Avila blames social media for the pressure to be perfect all the time. “I think that we’re so afraid of not being that perfect version of ourselves that we’re forgetting vulnerability and raw reality. Be willing to be imperfect.”
3. Communicate healthy boundaries
Open communication is important for maintaining healthy friendships. This involves being honest about your feelings and respectfully addressing conflict and issues when they arise.
While it may seem easier to avoid conflict, Nye warns that this can lead to resentment and even the end of a friendship. She stresses that it’s important to set boundaries and respect those set by others.
New friend red flags to watch out for
If your new friend isn’t respecting your boundaries, that’s a big red flag. Maybe they’re guilting you after you’ve said no to a request, for example.
“When we disclose a boundary with someone, we don’t actually owe them an explanation,” says Hess. “If someone asks you to justify your needs or wants, I recommend being curious about why they’re asking: do they want to understand you better, or do they want to argue against your reason?”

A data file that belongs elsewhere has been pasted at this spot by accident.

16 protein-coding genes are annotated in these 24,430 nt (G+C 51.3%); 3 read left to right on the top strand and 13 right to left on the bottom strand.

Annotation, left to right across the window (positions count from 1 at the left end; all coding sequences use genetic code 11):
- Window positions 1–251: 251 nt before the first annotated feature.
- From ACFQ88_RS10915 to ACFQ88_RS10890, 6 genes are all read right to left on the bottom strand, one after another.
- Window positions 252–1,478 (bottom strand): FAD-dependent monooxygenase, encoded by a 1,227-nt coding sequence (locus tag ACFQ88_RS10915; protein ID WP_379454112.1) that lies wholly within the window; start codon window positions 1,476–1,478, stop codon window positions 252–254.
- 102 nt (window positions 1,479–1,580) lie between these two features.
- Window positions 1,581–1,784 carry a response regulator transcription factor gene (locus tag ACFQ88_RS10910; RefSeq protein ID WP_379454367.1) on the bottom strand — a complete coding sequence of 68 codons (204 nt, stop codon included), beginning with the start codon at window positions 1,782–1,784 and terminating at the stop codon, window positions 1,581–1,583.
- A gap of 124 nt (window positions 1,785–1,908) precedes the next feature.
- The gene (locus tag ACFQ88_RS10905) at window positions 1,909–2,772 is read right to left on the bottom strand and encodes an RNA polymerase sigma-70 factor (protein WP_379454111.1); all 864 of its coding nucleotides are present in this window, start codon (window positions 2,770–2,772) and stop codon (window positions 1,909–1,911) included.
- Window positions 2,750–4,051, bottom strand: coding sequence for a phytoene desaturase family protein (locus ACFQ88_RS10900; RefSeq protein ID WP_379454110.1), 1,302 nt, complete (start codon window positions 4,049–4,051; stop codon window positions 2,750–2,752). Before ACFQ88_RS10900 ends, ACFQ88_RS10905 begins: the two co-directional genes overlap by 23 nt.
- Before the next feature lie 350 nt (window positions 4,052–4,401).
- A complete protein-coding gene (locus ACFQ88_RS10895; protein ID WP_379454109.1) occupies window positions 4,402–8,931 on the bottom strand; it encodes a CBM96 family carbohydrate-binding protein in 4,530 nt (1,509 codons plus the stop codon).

Another red flag is if they only seem to focus on themselves. Maybe your conversations always revolve around them, or they consistently cancel plans last minute — either way, it’s something to be on the lookout for.
The final word
Even if it’s hard to put yourself out there, social connections can help with mental and physical health. If you’re an introvert, putting yourself out there can be overwhelming, but you don’t have to jump in all at once. Take it one step at a time.
Hess recommends practicing being vulnerable and starting by asking others for help.
“Why not ask a classmate to hold your coffee while you sit down and see if that’s the beginning of a friendship?” she says. “Or, to maintain or build on an existing friendship, why not invite someone over to watch a movie next time you’re having a bad day?”
Bridget Stringer-Holden is a journalist in Vancouver, British Columbia. She's currently pursuing her Master of Journalism at the University of British Columbia as a recipient of the Vancouver Sun David Bains Scholarship, and she has bylines in Vancouver Magazine, Western Living, BC Business, Radio-Canada, Healthline, and the Capilano Courier. Bridget finds meaning in uplifting the voices of others.